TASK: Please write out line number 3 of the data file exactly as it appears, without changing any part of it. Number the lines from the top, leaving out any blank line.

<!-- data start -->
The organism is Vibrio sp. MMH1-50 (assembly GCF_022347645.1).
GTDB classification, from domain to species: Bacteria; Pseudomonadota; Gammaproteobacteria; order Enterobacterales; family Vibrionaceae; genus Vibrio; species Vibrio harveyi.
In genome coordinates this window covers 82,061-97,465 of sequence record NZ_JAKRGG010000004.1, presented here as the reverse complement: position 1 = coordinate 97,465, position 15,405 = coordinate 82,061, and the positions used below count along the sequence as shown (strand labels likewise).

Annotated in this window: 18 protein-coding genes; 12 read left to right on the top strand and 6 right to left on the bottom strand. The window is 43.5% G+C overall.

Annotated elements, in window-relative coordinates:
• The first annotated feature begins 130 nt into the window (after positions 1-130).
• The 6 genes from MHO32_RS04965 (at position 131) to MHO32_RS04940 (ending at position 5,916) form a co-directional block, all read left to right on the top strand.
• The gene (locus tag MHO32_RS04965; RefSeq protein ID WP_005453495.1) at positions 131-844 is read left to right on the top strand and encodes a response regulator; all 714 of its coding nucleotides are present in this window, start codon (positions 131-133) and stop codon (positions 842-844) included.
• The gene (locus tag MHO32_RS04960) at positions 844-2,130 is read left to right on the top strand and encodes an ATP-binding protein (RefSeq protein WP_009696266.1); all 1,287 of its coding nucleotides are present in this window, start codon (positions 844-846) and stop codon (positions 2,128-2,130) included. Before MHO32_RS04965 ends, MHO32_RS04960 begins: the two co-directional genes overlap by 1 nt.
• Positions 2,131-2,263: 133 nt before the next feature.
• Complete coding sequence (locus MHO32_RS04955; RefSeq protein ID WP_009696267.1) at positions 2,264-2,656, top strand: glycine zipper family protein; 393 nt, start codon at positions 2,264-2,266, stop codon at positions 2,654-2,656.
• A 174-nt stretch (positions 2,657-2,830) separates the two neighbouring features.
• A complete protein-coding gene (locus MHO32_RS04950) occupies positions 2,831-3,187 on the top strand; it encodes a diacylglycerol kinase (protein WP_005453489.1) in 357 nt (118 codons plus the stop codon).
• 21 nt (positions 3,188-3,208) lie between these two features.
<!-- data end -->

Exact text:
In genome coordinates this window covers 82,061-97,465 of sequence record NZ_JAKRGG010000004.1, presented here as the reverse complement: position 1 = coordinate 97,465, position 15,405 = coordinate 82,061, and the positions used below count along the sequence as shown (strand labels likewise).